Last week’s devastating typhoon in the Philippines has reminded designers of the ongoing challenge of creating safe, temporary shelters when natural disasters hit. Crates of food and water are some of the first types of aid delivered to these ravaged areas; so what if these resources could be designed to also provide shelter and minimize waste? The New York Institute of Technology’s School of Architecture asked just that question and came up with a solution: SodaBIB, a new type of shipping pallet that would allow commonly used plastic bottles to be used for shelter.
The team just launched a Kickstarter campaign to fund a full-scale shelter using their patented water bottle roofing system: the roof is constructed with discarded water bottles that are crushed, overlapped, and offset like Spanish tiles. The bottles are then aligned and attached to roof structure using the shipping pallet, which disassembles into linear Soda Bottle Interface Brackets or SodaBIBS.
With a goal of raising $4,000 by November 26, the team’s Kickstarter campaign, which features a two-minute explanatory video and a construction manual that shows how the system works, offers some fun perks: project backers can vote for their favorite proposal and winners of the Public Vote will be guaranteed a spot on the construction team.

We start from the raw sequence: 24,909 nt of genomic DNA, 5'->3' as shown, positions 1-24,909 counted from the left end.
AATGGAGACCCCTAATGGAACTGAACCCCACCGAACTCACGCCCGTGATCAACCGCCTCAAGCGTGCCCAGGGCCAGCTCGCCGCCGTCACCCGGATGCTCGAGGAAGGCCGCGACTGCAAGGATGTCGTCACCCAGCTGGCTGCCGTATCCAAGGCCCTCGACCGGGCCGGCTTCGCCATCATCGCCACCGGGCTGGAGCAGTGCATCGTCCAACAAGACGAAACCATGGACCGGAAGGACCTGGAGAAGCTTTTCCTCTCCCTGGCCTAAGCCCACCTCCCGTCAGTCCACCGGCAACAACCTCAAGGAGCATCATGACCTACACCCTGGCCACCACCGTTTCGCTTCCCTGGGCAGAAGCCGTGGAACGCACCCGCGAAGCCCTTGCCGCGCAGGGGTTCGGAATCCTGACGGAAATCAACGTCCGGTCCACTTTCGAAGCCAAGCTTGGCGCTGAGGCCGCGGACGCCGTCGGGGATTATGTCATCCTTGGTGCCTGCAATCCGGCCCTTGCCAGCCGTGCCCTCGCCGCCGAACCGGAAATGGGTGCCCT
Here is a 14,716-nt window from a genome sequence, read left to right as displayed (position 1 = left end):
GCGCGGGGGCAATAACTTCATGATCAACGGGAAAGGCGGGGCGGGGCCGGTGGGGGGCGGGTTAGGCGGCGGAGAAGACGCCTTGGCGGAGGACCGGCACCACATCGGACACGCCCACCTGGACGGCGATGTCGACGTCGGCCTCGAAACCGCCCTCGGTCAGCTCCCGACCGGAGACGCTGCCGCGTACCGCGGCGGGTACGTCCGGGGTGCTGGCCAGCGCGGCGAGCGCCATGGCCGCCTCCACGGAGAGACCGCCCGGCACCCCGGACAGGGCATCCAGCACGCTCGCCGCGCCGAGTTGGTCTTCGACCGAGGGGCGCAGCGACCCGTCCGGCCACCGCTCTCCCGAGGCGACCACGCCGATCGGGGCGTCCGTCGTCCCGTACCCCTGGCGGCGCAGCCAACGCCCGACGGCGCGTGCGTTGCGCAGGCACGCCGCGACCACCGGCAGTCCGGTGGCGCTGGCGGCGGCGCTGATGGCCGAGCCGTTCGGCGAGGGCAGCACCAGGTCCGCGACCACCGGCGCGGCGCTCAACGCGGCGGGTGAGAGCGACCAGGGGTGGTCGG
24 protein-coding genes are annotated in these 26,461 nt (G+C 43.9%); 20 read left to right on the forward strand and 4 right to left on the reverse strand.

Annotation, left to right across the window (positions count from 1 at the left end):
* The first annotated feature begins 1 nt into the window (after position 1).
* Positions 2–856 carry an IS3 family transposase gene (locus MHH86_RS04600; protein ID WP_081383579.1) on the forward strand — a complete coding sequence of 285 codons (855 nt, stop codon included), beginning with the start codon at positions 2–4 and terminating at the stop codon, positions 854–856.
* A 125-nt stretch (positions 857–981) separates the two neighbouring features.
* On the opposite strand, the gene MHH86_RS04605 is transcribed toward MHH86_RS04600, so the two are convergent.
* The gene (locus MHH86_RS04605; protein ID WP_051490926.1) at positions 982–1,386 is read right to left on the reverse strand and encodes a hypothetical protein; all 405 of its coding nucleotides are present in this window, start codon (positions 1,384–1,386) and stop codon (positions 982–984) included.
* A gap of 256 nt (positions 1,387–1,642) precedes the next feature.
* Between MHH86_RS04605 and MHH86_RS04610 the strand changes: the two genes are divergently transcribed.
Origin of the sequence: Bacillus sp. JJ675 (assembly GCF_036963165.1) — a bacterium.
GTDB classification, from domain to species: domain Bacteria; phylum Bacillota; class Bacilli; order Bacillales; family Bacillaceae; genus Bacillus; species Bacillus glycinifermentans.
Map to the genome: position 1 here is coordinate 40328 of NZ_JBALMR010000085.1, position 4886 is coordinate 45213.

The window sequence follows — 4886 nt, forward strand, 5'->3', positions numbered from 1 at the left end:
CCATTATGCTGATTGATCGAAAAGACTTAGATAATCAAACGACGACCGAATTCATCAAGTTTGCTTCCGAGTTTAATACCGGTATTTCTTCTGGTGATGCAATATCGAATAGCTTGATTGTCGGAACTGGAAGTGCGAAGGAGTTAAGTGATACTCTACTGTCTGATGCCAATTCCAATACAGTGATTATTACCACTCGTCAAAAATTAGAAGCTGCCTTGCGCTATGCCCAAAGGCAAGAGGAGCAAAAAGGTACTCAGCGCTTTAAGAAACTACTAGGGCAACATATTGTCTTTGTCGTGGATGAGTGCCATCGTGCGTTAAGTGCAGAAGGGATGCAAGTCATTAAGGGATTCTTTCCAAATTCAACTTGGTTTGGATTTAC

“When we reach our fundraising goal and build the full-scale shelter, students and visitors will immediately understand the concept of up-cycling, or changing what some consider waste materials into a higher and better use — in this case, shelters for poor nations hit by disasters,” says Jason Van Nest, Assistant Professor in the School of Architecture.
Recently, NYIT has seen enough value in the idea to award it a modest construction budget as an institutional grant. The Kickstarter campaign aims to build on this momentum, and create a prototype to introduce the invention to the world. “This prototype will bring us one step closer to real world deployment,” says Farzana Gandhi, Assistant Professor of Architecture at NYIT. She continues, “Demonstrating how the system works is key and allows us to initiate partnerships with pallet manufacturers so that thousands can be reached at relief sites using the methods of distribution they already have in place.”